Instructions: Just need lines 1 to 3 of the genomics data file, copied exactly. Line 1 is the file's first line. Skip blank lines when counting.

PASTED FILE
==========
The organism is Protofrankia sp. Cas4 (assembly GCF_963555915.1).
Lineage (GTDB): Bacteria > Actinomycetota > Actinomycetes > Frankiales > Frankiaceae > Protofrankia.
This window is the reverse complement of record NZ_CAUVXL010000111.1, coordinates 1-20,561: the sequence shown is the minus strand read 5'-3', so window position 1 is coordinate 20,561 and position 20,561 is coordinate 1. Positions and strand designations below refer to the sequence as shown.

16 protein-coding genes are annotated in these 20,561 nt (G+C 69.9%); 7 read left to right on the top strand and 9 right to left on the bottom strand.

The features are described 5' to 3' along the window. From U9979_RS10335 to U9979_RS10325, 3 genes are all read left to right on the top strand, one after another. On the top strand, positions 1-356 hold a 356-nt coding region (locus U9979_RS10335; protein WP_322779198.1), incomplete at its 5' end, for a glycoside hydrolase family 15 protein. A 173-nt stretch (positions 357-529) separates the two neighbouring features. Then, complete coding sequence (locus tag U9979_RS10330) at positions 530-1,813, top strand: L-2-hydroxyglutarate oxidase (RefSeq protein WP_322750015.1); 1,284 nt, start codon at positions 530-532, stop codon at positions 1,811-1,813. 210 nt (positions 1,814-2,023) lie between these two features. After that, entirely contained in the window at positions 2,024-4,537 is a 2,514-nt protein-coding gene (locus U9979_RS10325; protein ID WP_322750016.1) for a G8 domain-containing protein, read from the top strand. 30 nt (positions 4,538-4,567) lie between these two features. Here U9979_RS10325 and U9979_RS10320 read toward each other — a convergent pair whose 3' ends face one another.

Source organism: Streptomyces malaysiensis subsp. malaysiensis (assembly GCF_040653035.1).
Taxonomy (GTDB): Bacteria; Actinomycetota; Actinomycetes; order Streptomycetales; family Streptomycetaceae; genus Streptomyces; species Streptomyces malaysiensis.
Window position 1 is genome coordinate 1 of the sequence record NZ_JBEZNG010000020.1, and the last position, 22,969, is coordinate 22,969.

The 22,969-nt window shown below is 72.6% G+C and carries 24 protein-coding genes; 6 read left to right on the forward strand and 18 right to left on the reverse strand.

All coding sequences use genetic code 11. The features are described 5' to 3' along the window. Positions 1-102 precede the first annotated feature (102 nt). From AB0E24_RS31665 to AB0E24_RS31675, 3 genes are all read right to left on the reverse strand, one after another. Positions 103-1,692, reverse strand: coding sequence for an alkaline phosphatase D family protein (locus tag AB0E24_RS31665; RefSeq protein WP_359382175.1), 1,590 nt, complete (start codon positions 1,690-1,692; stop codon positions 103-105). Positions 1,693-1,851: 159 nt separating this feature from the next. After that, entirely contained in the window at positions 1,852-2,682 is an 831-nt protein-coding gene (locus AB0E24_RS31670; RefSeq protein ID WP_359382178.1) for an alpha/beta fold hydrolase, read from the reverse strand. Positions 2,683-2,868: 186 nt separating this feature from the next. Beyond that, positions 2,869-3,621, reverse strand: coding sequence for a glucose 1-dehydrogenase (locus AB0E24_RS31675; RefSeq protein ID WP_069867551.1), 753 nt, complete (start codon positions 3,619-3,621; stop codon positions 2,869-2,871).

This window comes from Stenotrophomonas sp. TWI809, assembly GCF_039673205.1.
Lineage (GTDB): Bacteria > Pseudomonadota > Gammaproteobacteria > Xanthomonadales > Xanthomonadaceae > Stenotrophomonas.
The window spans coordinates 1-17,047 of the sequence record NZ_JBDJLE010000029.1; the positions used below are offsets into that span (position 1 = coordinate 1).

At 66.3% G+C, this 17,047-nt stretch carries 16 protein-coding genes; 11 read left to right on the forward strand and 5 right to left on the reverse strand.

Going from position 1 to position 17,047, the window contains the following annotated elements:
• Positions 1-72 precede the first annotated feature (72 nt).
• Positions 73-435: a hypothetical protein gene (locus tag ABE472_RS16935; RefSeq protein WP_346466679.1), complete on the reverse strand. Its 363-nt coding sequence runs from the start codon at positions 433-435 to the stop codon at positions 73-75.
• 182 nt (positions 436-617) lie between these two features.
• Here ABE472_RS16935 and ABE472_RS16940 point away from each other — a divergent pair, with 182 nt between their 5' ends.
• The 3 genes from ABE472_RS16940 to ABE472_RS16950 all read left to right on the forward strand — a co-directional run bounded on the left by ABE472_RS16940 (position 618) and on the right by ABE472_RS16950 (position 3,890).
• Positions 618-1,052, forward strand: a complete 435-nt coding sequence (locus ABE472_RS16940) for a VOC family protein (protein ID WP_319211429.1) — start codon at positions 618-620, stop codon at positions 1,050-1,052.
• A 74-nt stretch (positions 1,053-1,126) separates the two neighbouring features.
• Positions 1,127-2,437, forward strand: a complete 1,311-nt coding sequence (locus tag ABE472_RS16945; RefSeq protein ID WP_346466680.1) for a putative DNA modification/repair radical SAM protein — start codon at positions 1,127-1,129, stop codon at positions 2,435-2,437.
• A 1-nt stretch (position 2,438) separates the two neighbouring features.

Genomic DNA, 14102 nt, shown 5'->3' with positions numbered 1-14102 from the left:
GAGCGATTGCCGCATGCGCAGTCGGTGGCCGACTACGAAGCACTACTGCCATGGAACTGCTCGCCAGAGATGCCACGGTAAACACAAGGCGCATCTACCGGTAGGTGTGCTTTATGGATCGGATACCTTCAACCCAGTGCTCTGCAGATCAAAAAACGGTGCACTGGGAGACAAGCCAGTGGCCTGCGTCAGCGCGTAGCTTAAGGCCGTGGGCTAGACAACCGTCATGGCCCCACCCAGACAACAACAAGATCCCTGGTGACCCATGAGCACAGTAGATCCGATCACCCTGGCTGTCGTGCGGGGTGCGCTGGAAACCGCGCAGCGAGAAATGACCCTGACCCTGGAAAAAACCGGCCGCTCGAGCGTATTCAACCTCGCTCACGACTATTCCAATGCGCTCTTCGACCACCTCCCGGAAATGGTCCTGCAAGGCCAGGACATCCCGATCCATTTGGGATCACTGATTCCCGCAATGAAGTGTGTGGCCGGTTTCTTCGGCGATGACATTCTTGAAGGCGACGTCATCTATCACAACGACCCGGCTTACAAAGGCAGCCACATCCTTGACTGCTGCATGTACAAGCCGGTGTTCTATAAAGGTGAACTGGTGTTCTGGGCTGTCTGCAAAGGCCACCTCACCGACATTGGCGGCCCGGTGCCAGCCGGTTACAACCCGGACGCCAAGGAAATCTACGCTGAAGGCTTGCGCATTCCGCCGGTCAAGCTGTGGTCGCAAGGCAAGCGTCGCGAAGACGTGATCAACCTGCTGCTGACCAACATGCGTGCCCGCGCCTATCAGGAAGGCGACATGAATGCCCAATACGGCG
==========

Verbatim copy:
The organism is Protofrankia sp. Cas4 (assembly GCF_963555915.1).
Lineage (GTDB): Bacteria > Actinomycetota > Actinomycetes > Frankiales > Frankiaceae > Protofrankia.
This window is the reverse complement of record NZ_CAUVXL010000111.1, coordinates 1-20,561: the sequence shown is the minus strand read 5'-3', so window position 1 is coordinate 20,561 and position 20,561 is coordinate 1. Positions and strand designations below refer to the sequence as shown.